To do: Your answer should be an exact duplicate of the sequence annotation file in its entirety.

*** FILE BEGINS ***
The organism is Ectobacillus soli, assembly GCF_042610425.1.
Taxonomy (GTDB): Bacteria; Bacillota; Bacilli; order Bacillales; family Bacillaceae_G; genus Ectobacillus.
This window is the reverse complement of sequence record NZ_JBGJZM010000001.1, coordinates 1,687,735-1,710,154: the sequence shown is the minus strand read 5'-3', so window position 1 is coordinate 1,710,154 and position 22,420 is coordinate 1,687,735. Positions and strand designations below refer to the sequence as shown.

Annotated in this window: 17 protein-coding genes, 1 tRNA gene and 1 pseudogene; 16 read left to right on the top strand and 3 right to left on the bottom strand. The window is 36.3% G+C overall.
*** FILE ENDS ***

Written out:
The organism is Ectobacillus soli, assembly GCF_042610425.1.
Taxonomy (GTDB): Bacteria; Bacillota; Bacilli; order Bacillales; family Bacillaceae_G; genus Ectobacillus.
This window is the reverse complement of sequence record NZ_JBGJZM010000001.1, coordinates 1,687,735-1,710,154: the sequence shown is the minus strand read 5'-3', so window position 1 is coordinate 1,710,154 and position 22,420 is coordinate 1,687,735. Positions and strand designations below refer to the sequence as shown.

Annotated in this window: 17 protein-coding genes, 1 tRNA gene and 1 pseudogene; 16 read left to right on the top strand and 3 right to left on the bottom strand. The window is 36.3% G+C overall.